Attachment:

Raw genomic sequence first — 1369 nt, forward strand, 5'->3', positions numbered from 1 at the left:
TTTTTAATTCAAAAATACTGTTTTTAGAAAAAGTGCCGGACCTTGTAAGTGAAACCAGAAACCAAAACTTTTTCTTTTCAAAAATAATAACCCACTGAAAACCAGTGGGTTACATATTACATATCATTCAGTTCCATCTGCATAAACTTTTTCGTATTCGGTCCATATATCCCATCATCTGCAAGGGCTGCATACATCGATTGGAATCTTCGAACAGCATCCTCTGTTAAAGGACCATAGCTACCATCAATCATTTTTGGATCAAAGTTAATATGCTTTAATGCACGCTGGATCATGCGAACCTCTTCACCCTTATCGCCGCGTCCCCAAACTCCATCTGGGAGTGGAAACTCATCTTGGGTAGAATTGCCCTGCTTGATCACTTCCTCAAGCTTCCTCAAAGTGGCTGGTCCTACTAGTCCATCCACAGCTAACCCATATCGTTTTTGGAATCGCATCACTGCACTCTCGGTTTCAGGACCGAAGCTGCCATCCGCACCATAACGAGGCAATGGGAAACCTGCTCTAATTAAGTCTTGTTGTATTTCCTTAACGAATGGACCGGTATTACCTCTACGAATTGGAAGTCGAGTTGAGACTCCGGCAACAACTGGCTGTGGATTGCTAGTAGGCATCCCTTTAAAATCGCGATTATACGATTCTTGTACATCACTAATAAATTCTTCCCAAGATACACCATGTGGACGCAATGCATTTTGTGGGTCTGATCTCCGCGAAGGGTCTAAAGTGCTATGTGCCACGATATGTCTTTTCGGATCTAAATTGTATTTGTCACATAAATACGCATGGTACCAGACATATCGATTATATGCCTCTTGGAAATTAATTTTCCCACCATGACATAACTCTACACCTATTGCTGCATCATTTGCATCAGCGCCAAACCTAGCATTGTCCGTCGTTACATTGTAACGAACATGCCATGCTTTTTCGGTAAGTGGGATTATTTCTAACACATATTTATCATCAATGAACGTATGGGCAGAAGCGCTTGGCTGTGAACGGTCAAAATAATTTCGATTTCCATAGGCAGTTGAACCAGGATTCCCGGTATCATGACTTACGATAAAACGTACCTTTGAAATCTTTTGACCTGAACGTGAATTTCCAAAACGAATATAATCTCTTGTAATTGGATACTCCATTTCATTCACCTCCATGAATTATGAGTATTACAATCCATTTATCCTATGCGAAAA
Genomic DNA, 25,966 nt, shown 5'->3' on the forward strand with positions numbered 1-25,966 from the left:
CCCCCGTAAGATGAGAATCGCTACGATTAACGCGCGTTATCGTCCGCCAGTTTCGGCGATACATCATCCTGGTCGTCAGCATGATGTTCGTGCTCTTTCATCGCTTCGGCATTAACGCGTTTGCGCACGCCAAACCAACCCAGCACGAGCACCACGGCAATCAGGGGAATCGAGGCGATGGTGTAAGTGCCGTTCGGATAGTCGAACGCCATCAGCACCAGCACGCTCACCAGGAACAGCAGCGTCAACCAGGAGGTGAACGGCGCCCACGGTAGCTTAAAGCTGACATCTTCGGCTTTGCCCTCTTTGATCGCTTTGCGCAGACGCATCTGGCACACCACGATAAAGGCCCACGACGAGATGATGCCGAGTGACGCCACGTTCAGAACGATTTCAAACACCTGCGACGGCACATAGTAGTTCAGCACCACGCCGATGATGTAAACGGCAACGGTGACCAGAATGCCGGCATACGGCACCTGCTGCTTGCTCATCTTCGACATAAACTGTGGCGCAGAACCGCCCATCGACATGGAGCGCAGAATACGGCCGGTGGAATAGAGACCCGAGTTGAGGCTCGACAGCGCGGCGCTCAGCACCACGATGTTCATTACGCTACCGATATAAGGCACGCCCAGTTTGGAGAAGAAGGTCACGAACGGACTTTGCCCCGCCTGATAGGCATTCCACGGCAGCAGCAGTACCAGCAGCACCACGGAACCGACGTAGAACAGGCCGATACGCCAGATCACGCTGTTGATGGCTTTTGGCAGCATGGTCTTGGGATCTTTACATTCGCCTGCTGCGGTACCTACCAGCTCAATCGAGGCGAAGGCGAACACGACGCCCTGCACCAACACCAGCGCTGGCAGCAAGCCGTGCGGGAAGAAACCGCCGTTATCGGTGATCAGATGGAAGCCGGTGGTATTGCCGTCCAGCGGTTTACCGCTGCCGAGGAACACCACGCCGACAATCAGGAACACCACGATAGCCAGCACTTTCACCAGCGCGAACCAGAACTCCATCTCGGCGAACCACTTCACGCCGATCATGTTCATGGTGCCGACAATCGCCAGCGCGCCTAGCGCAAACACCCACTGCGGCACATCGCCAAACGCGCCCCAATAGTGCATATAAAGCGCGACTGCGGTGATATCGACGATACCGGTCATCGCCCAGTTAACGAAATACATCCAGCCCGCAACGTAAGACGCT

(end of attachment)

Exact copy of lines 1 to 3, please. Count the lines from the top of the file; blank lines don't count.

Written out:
Raw genomic sequence first — 1369 nt, forward strand, 5'->3', positions numbered from 1 at the left:
TTTTTAATTCAAAAATACTGTTTTTAGAAAAAGTGCCGGACCTTGTAAGTGAAACCAGAAACCAAAACTTTTTCTTTTCAAAAATAATAACCCACTGAAAACCAGTGGGTTACATATTACATATCATTCAGTTCCATCTGCATAAACTTTTTCGTATTCGGTCCATATATCCCATCATCTGCAAGGGCTGCATACATCGATTGGAATCTTCGAACAGCATCCTCTGTTAAAGGACCATAGCTACCATCAATCATTTTTGGATCAAAGTTAATATGCTTTAATGCACGCTGGATCATGCGAACCTCTTCACCCTTATCGCCGCGTCCCCAAACTCCATCTGGGAGTGGAAACTCATCTTGGGTAGAATTGCCCTGCTTGATCACTTCCTCAAGCTTCCTCAAAGTGGCTGGTCCTACTAGTCCATCCACAGCTAACCCATATCGTTTTTGGAATCGCATCACTGCACTCTCGGTTTCAGGACCGAAGCTGCCATCCGCACCATAACGAGGCAATGGGAAACCTGCTCTAATTAAGTCTTGTTGTATTTCCTTAACGAATGGACCGGTATTACCTCTACGAATTGGAAGTCGAGTTGAGACTCCGGCAACAACTGGCTGTGGATTGCTAGTAGGCATCCCTTTAAAATCGCGATTATACGATTCTTGTACATCACTAATAAATTCTTCCCAAGATACACCATGTGGACGCAATGCATTTTGTGGGTCTGATCTCCGCGAAGGGTCTAAAGTGCTATGTGCCACGATATGTCTTTTCGGATCTAAATTGTATTTGTCACATAAATACGCATGGTACCAGACATATCGATTATATGCCTCTTGGAAATTAATTTTCCCACCATGACATAACTCTACACCTATTGCTGCATCATTTGCATCAGCGCCAAACCTAGCATTGTCCGTCGTTACATTGTAACGAACATGCCATGCTTTTTCGGTAAGTGGGATTATTTCTAACACATATTTATCATCAATGAACGTATGGGCAGAAGCGCTTGGCTGTGAACGGTCAAAATAATTTCGATTTCCATAGGCAGTTGAACCAGGATTCCCGGTATCATGACTTACGATAAAACGTACCTTTGAAATCTTTTGACCTGAACGTGAATTTCCAAAACGAATATAATCTCTTGTAATTGGATACTCCATTTCATTCACCTCCATGAATTATGAGTATTACAATCCATTTATCCTATGCGAAAA
Genomic DNA, 25,966 nt, shown 5'->3' on the forward strand with positions numbered 1-25,966 from the left: